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NASA’s Cassini Probe Celebrates 10 Years of Saturn Exploration

by Brandon Russell | June 30, 2014June 30, 2014 6:00 pm PDT

NASA’s Cassini probe, currently scoping out Saturn, has officially celebrated 10 years of Saturn exploration. When it originally launched in 1997, the spacecraft was originally approved for a four-year mission, but after several mission extensions, the probe is still going strong. During its ten years of Saturn exploration, Cassini has made several worthwhile observations and discoveries, giving researchers a better understanding of how planetary systems form and what conditions are necessary for life.

“Having a healthy, long-live spacecraft at Saturn has afforded us a precious opportunity,” said Linda Spilker, Cassini project scientist.

As space.com notes, Cassini helped scientists learn about what molecules populate our solar system and the plumes of water-ice shooting from Saturn’s moon Enceladus. Water is obviously an essential ingredients for the survival of life—at least as we understand it here on Earth—so seeing the possibility of water elsewhere in the solar system gives scientists hope that life does exist outside of our little planet.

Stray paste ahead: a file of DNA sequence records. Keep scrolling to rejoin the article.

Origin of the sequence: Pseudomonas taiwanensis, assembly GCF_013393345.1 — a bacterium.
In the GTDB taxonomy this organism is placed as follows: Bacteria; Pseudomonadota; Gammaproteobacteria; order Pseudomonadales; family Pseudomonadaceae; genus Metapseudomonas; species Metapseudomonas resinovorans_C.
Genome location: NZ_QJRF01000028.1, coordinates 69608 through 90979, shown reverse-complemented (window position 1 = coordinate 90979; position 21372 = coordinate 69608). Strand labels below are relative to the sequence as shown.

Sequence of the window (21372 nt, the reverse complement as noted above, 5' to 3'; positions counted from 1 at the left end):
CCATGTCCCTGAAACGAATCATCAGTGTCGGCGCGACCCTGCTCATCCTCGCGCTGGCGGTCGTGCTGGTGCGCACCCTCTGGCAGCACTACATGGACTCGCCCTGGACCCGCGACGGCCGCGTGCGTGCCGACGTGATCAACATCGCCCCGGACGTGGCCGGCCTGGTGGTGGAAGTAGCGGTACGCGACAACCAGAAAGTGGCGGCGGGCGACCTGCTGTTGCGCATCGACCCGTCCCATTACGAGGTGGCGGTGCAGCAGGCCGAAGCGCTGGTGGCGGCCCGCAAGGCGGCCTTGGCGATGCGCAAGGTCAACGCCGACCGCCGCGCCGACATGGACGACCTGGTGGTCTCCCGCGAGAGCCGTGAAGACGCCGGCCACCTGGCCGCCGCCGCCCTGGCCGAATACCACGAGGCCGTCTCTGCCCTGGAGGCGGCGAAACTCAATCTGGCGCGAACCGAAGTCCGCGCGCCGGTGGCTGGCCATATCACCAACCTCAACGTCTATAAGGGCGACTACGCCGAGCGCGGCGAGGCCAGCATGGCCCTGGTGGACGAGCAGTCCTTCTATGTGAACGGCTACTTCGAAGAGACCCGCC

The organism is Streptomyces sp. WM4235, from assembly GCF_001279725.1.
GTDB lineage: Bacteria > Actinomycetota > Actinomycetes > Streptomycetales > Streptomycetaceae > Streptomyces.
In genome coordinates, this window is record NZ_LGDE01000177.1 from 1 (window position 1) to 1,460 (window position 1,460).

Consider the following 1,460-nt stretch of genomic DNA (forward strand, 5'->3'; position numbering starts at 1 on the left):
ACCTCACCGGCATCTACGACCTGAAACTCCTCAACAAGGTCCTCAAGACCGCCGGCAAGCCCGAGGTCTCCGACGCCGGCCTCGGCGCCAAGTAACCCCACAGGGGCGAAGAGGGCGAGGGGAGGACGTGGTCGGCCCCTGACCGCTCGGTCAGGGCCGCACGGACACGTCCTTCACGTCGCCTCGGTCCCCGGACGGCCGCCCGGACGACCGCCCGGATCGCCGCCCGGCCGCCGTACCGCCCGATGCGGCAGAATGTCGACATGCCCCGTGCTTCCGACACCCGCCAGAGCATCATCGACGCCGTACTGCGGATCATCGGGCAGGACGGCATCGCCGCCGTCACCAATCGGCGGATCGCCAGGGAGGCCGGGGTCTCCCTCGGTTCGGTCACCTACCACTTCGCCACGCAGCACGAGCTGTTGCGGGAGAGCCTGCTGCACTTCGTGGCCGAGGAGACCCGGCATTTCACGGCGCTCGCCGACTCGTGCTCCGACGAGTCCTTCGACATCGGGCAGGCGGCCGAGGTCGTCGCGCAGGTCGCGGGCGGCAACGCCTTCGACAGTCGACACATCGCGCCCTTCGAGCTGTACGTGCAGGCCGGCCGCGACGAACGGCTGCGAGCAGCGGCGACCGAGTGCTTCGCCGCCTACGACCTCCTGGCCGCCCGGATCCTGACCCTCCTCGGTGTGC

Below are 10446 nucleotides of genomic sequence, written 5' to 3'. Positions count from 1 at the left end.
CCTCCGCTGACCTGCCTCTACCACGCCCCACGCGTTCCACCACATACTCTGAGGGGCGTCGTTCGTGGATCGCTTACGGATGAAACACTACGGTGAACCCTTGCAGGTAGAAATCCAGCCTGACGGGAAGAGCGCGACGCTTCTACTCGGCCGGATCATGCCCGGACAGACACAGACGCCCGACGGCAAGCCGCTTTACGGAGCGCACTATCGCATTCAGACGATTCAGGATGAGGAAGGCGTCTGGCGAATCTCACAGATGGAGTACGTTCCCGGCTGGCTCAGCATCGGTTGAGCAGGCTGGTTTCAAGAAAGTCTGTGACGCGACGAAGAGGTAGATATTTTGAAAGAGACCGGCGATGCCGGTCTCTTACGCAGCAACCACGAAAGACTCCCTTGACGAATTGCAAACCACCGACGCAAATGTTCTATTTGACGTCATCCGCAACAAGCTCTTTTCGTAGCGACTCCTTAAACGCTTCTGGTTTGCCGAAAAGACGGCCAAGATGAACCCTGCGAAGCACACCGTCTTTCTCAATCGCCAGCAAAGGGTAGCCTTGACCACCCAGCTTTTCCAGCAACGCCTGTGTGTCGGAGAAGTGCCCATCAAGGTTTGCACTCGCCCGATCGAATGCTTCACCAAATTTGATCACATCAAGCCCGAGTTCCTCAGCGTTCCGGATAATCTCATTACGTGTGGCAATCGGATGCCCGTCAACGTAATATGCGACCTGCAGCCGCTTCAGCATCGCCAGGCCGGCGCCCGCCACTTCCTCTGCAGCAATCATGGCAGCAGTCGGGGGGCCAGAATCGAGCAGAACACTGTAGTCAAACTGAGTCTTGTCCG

In addition to making unprecedented observations of Enceladus, Cassini also helped study the moon Titan, which researchers believe has rain, lakes, seas and rivers just like Earth. But Titan actually has seas of liquid methane, not water, which means that’s not exactly a place humans can expect to one day inhabit.

Cassini is also responsible for unveiling how Saturn’s rings change over time, giving researchers better insight into the sixth planet from the Sun. Saturn is our solar system’s second largest planet, behind Jupiter, and is said to be a gas giant that’s about 9x the size of Earth. NASA’s enduring probe is expected to continue its studies until 2017, when it will then plunge into the planet’s atmosphere.

Per NASA, here are a few incredible bullet point stats regarding Cassini’s ten years of exploration.

  • Two billion miles traveled since arriving at Saturn.
  • 514GB of science data collected.
  • Seven moons discovered.
  • 206 orbits completed.
  • 332,000 images taken.

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Brandon Russell

Brandon Russell enjoys writing about technology and entertainment. When he's not watching Back to the Future, you can find him on a hike or watching...

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